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Eating A Plant-Based Keto Diet

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By Dr. Justin Marchegiani

Eating a ketogenic diet has reached mainstream popularity, often referred to as a diet full of meat and cheese. If you are interested in the fat-burning health effects of the keto diet, but turned off by the consumption of animal products, you may be curious if it’s possible to be both plant-based (vegan vegetarian, pescatarian) and stay in ketosis. Good news for all you meat-free folk: ketosis is most definitely achievable while sticking to plant-based foods!

Refresher: What’s the Keto Diet?

In a traditional Keto Diet, you eat high fat and low carb, and your body enters a state called ketosis. Ketosis is when your body begins burning primarily fat, rather than glucose, for energy.

The Standard American Diet is composed largely of carbohydrate-heavy foods. With a high-carb diet, your body runs off of glucose (sugar) as fuel. When you lower your carbohydrate intake and reach the metabolic state of ketosis, there is not much glucose available, so your body begins to use fat for fuel–including stored body fat. This is one reason why the keto diet is so popular for weight loss.

In addition to the weight loss benefits, the keto diet has shown amazing results for lowering inflammation, regulating insulin response, and protecting against cancer and neurological disease. It’s no wonder this diet has taken over the health world!

How to do the Keto Diet and Eat Plant-Based

Mainstream chatter about the keto diet leaves our plant-based friends in the dust; many vegans and vegetarians don’t realize that they too can partake in the keto-hype!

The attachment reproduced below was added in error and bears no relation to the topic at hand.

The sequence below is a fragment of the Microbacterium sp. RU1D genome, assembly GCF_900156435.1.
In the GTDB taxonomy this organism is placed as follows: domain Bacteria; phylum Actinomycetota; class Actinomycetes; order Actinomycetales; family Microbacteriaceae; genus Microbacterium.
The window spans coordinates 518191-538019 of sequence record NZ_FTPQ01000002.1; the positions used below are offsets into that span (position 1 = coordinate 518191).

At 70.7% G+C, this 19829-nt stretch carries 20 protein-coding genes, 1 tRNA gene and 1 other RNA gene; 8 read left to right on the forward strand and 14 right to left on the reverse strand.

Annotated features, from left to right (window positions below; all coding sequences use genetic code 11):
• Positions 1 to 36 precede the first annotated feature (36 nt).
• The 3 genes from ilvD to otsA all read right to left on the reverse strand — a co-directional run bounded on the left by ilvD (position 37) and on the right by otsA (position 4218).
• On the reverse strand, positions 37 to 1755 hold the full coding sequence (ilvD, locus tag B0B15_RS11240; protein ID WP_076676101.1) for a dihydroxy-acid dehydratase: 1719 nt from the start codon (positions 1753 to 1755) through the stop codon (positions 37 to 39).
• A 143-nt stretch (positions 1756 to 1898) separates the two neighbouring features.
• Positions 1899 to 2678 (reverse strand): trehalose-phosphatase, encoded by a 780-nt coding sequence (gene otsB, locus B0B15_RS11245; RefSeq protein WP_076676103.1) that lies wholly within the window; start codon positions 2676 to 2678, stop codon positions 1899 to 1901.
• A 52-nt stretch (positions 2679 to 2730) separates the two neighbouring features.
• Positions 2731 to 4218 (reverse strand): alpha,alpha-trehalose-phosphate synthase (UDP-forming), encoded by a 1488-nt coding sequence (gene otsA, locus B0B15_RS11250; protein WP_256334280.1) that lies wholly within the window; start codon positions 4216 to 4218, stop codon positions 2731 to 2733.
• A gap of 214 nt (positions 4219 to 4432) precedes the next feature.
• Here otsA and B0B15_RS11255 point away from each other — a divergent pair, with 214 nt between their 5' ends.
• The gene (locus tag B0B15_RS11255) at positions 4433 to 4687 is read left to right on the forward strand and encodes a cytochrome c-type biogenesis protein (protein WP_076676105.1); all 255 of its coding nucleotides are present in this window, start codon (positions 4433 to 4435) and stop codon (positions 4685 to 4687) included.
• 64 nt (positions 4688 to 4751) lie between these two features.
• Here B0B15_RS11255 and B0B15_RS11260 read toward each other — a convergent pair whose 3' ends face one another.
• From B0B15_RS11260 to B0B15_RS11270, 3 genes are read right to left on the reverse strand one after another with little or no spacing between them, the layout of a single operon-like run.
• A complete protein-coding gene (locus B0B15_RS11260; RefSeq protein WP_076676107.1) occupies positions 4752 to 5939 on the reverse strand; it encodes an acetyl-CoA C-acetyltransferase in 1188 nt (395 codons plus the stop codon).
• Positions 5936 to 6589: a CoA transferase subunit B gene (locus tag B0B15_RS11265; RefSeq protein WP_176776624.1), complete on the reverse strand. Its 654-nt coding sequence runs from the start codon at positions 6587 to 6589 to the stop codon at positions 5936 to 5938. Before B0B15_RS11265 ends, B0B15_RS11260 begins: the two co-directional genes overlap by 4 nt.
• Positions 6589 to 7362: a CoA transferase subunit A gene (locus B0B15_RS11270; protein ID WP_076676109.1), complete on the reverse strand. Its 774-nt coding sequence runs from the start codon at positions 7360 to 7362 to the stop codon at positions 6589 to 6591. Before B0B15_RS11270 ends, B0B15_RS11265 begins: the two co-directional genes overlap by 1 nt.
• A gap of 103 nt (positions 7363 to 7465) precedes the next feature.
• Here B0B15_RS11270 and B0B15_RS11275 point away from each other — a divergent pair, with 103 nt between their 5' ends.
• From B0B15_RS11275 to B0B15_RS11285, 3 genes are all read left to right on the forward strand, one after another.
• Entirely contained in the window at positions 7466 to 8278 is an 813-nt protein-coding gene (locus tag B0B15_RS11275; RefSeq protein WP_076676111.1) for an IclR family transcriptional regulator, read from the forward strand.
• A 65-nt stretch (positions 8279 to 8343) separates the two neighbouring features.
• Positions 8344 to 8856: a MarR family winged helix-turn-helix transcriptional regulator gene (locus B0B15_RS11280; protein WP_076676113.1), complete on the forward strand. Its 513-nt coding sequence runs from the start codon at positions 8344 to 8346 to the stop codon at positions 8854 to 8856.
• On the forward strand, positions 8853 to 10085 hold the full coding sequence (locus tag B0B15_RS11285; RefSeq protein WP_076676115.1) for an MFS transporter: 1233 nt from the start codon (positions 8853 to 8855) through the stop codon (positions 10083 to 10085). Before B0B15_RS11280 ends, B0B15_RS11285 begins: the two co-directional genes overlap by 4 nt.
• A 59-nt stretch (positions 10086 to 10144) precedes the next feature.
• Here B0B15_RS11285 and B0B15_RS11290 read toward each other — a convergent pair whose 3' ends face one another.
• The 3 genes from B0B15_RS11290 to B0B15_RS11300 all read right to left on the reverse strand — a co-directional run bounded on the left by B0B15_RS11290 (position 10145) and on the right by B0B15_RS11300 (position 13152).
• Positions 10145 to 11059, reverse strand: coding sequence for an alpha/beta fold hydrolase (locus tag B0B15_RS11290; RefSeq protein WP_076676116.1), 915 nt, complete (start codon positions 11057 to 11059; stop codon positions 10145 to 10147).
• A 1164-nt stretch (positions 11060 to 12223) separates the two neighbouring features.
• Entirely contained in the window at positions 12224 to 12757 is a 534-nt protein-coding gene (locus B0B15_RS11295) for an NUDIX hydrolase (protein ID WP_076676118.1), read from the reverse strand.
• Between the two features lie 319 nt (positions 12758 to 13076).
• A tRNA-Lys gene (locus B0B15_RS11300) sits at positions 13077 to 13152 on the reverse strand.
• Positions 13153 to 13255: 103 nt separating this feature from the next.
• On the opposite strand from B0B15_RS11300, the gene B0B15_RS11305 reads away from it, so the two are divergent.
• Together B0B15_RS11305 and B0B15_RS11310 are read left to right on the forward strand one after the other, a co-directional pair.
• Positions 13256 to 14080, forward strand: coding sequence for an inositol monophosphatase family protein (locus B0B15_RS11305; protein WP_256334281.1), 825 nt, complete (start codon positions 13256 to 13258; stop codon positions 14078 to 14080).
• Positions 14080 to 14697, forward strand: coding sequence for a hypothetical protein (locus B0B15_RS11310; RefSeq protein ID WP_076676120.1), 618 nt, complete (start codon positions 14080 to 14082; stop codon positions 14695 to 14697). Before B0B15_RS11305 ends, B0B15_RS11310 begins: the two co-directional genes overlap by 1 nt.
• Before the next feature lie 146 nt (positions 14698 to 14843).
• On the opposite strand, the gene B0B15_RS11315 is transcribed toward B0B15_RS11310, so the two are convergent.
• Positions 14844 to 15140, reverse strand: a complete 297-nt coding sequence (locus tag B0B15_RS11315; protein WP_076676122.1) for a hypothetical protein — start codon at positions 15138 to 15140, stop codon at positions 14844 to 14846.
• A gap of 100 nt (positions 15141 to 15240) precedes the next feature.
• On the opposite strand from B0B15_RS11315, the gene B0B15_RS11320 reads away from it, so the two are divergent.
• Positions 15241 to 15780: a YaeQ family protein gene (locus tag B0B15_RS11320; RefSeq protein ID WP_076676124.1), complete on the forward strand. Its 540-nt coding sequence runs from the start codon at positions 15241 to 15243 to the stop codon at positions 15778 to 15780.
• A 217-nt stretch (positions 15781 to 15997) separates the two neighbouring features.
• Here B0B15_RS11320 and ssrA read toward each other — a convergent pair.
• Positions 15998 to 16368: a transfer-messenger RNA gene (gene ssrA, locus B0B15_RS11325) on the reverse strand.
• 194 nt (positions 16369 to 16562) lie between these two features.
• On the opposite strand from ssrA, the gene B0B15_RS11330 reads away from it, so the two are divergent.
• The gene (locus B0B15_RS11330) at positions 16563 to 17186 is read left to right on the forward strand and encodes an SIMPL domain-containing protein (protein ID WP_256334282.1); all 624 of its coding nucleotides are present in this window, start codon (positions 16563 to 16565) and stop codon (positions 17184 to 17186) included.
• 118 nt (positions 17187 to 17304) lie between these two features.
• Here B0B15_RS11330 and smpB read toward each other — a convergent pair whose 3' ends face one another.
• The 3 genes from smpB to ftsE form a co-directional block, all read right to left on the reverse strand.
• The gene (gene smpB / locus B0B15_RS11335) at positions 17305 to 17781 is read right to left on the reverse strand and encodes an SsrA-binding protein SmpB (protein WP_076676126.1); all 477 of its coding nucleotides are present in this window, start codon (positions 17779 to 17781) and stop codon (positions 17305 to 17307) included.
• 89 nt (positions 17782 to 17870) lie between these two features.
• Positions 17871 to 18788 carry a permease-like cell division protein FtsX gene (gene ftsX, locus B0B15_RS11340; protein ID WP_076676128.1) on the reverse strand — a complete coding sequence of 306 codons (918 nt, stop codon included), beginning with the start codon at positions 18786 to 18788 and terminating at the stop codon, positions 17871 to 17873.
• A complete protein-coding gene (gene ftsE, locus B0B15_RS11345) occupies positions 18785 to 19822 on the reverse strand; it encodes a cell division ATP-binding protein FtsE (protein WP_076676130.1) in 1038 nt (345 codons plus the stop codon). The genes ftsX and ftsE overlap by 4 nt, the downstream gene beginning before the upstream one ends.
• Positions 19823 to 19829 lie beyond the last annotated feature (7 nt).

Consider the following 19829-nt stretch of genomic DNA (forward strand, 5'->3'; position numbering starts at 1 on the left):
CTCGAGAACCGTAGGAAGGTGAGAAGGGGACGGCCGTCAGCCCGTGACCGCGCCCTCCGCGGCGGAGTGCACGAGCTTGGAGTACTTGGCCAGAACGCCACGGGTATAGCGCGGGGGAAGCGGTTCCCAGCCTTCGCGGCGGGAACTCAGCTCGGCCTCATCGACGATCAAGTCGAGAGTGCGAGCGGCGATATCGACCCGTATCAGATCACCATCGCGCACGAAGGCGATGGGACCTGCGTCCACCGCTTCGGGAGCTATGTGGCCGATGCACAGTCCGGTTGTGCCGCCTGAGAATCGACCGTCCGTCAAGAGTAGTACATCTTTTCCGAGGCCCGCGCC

No matter your diet, it’s important to choose high-quality food sources. If you are eating a conventional keto diet, a fast food hamburger patty with cheese technically meets the “keto requirement” of high fat/low carb, but it is not going to provide much nutritional value (and if anything, will have negative effects on your health). Similar scenario with a plant-based diet: Eating chips and soy veggie dogs is within the bounds of a vegan diet, but is not going to do you many favors in the health department.

Applying this to a plant-based keto diet–let’s look at how we can reach ketosis with high quality sources of fat and protein.

Questions about plant-based keto? Click here to talk to the doctor!

Plant-Based Foods for Ketosis

For plant-based ketosis, here are some of the foods that should make up a large part of your diet!

Plant-based keto foods (vegan-friendly):

  • Avocados: Avocados, and avocado oil, are a great source of healthy fats as well as a whole host of micronutrients.
  • Coconut: Coconuts, coconut oil, and coconut yogurt are great sources of healthy fat. Add coconut oil to your coffee for a satiating keto coffee to help extend your morning fast. 
  • Olives: Olives are a delicious snack and make a great addition to many meals! Load your salad up with olives and drizzle with olive oil.